Owain Glyndwyr (also spelled Owain Glyn Dŵr or Owen Glendower), a descendant of the princes of Powys, once fought under the banner of the English crown but later instigated an open revolt for Welsh independence.
Born in 1359, he became a ward of the Anglo-Welsh judge Sir David Hanmer after the death of his father. He followed in the footsteps of his foster parent and studied law in London. He was, to quote BBC Wales, “the epitome of an assimilated Welshman”, enlisting for military service under a March lord and fighting for Richard II in Scotland and in France. He later married Hanmer’s daughter and settled in Wales, living a comfortable and prosperous life.
What may have planted the seeds of rebellion in Owain’s heart was a king’s refusal to mediate a land dispute, and the insult he received from the English Crown he once defended on the battlefield. In 1399, Richard II was usurped by a formerly exiled baron, Henry Bolingbroke, who then crowned himself Henry IV. At around the same time, Owain had a land feud with a neighbour, Reginald Grey, Lord of Ruthin. Owain requested arbitration to end the feud that was becoming violent, but the new king refused to arbitrate, even dismissing the dispute with the words “What care we for these barefoot rascals?” (Gower, 2012, p. 136).
Owain, proud of his Powys heritage, did not take this kindly. Now over 40, he called for open revolt, and received support from other Welshmen who proclaimed him “Prince of Wales”.
The revolt did not the succeed, with the final battles fought in 1412. To this day, little is known of what happened to Owain. Some say he might have died on his daughter’s estate in 1421.
House of Tudor
About 70 years after Owain’s rebellion, a man of Welsh descent ascended the throne of England and established a dynasty that would rule the kingdom for more than a hundred years.
Henry Tudor, son of the earl of Richmond, could trace his lineage back to Wales. Tudur was one of the sons of Ednyfed Fychan, a military leader who served Llewelyn the Great; Tudur’s son Maredudd was the ancestor of the royal Tudor line. It was Maredudd’s son, Owain ap Maredudd ap Tudur, who Anglicized the surname to “Tudor” (Gower, 2012, p. 148).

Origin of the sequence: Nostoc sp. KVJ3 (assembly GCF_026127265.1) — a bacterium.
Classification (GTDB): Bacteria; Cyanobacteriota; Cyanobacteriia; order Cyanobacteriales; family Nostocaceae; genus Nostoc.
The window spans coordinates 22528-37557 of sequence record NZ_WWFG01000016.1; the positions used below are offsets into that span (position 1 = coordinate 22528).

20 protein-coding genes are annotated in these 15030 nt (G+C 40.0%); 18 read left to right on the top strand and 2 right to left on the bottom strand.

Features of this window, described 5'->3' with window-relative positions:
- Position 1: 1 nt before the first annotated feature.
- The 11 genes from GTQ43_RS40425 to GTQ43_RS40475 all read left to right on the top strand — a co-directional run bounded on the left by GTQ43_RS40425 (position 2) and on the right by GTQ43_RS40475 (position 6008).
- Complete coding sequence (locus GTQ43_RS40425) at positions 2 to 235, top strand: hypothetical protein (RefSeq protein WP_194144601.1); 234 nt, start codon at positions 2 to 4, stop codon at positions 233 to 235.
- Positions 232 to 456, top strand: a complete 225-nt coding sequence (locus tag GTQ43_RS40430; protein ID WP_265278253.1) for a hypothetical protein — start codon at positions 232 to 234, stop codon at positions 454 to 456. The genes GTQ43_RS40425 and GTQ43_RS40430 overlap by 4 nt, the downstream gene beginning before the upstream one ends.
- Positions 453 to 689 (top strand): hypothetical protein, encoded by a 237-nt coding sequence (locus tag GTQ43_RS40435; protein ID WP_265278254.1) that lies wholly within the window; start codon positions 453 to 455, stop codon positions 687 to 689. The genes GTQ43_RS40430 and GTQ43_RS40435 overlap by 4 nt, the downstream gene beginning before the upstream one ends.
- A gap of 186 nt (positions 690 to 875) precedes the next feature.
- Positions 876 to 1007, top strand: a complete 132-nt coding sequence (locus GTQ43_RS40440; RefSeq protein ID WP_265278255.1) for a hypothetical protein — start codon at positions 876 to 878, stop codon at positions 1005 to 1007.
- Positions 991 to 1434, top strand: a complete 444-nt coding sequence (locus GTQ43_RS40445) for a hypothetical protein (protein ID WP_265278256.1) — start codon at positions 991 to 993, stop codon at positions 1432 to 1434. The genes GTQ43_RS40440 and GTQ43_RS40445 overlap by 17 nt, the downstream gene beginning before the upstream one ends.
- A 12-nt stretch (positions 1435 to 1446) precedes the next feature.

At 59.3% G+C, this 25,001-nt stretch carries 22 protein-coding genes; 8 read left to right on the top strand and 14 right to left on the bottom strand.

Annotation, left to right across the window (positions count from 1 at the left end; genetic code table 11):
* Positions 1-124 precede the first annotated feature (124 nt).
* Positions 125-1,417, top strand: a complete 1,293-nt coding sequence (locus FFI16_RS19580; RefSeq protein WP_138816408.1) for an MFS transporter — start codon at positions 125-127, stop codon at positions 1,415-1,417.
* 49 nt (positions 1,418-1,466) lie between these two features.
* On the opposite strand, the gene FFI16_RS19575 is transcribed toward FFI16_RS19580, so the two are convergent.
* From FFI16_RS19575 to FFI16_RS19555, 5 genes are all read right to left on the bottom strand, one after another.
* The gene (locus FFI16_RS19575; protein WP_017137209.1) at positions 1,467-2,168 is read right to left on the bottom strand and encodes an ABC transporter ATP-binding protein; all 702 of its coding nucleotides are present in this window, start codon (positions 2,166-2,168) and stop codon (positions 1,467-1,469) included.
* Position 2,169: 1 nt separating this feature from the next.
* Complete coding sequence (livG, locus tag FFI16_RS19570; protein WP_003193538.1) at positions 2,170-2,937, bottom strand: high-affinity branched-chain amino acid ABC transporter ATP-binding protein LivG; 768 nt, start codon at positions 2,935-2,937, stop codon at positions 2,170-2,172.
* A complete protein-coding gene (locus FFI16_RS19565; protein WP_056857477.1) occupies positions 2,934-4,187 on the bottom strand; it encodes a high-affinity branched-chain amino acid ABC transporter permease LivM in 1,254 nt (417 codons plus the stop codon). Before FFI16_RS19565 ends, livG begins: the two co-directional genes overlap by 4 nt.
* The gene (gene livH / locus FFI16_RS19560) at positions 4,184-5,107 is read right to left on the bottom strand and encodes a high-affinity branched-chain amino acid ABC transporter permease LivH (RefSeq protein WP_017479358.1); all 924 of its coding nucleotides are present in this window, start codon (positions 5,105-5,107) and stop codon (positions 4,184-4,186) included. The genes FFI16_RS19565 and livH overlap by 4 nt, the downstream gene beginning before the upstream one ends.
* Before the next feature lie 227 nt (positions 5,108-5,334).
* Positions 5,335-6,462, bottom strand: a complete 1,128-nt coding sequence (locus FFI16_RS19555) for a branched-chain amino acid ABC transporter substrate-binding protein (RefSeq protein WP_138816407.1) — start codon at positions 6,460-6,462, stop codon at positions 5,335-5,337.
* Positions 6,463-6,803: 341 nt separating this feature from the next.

Owain, now styled “Owen Tudor”, served with the kings Henry V and Henry VI and fought on the side of the House of Lancaster in the Wars of the Roses. The dynastic war, which lasted 30 years, is named after the badges of the opposing houses: white rose for the House of York, and red rose for the House of Lancaster. Owen married Henry V’s widow, Catherine of Valois, and their eldest son, Edmund, was Henry Tudor’s father. Henry had a distant claim to the throne through his mother, the Lady Margaret, great-granddaughter of Edward III’s son, John of Gaunt, Duke of Lancaster of the House of Lancaster.
When Henry Tudor was born, his father had already died and the Lady Margaret was only 14, so he was brought up by his uncle, Jasper Tudor, Earl of Pembroke. Yorkist victory at the Battle of Tewkesbury pushed Jasper to move Henry out of England and into France. Henry at this point was the only surviving male heir with any ancestral claim (no matter how distant) to the throne, but the House of York was so stable that it was possible he would just live the rest of his life in exile.
But a sudden split within the House of York splintered the support for Richard III, the third Yorkist King of England. He would also be the last. Henry Tudor defeated Richard III at the Battle of Bosworth on August 22, 1485, and he was crowned Henry VII. The following year, he married Elizabeth of York, finally uniting the two warring houses.
The Welsh saw Henry VII’s coronation as a Welsh victory, and the Welsh indeed found favour in London (Gower, 2012, p. 152). But ultimately, English domination remained.
Acts of Union
The 1530s was a crucial decade. Henry VIII’s separation from the papacy and the Roman Catholic Church devastated Catholic Wales, and led to the destruction of Welsh monasteries. Historian John Davies says this move was part of Henry VIII’s “determination to intensify the sovereignty of the crown throughout his kingdom. His policy towards Wales…was part of the same intention.”
In 1536, he enacted a measure that was later clarified in 1543; together they were called the “Acts of Union”. The main effect of the first measure was the division of the March into seven counties or “shires”–Denbigh, Flint, Montgomery, Radnor, Brecon, Monmouth, Glamorgan and Pembroke–which dramatically changed the map and territories of Wales. The March was no longer an independent country; it now clearly belonged to the realm of the English crown.
The law of England was to be the only law, and English–not Welsh–was to be the only language of the courts.
If you want to learn more, we recommend Jon Gower’s The Story of Wales (Penguin Random House, 2012), as well as the many resources linked throughout this article.